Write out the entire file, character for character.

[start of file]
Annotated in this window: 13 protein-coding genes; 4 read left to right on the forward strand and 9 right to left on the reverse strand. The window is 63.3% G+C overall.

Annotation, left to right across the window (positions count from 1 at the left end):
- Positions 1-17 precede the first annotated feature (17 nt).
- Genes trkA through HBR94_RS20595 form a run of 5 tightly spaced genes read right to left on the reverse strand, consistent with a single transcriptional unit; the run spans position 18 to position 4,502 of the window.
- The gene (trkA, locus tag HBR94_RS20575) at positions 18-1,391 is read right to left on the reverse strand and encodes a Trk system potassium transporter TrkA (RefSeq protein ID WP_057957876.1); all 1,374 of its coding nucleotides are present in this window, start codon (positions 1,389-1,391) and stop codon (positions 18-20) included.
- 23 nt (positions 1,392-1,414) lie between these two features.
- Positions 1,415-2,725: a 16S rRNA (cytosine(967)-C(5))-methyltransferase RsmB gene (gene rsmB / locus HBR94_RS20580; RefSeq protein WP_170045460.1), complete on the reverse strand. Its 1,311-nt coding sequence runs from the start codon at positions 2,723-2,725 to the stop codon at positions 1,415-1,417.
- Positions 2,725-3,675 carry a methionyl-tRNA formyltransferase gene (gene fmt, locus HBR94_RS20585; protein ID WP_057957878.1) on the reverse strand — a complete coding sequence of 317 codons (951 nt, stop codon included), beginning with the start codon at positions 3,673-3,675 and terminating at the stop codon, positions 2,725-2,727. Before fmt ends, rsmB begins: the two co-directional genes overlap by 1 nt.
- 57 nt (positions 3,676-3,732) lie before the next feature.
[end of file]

Annotated in this window: 13 protein-coding genes; 4 read left to right on the forward strand and 9 right to left on the reverse strand. The window is 63.3% G+C overall.

Annotation, left to right across the window (positions count from 1 at the left end):
- Positions 1-17 precede the first annotated feature (17 nt).
- Genes trkA through HBR94_RS20595 form a run of 5 tightly spaced genes read right to left on the reverse strand, consistent with a single transcriptional unit; the run spans position 18 to position 4,502 of the window.
- The gene (trkA, locus tag HBR94_RS20575) at positions 18-1,391 is read right to left on the reverse strand and encodes a Trk system potassium transporter TrkA (RefSeq protein ID WP_057957876.1); all 1,374 of its coding nucleotides are present in this window, start codon (positions 1,389-1,391) and stop codon (positions 18-20) included.
- 23 nt (positions 1,392-1,414) lie between these two features.
- Positions 1,415-2,725: a 16S rRNA (cytosine(967)-C(5))-methyltransferase RsmB gene (gene rsmB / locus HBR94_RS20580; RefSeq protein WP_170045460.1), complete on the reverse strand. Its 1,311-nt coding sequence runs from the start codon at positions 2,723-2,725 to the stop codon at positions 1,415-1,417.
- Positions 2,725-3,675 carry a methionyl-tRNA formyltransferase gene (gene fmt, locus HBR94_RS20585; protein ID WP_057957878.1) on the reverse strand — a complete coding sequence of 317 codons (951 nt, stop codon included), beginning with the start codon at positions 3,673-3,675 and terminating at the stop codon, positions 2,725-2,727. Before fmt ends, rsmB begins: the two co-directional genes overlap by 1 nt.
- 57 nt (positions 3,676-3,732) lie before the next feature.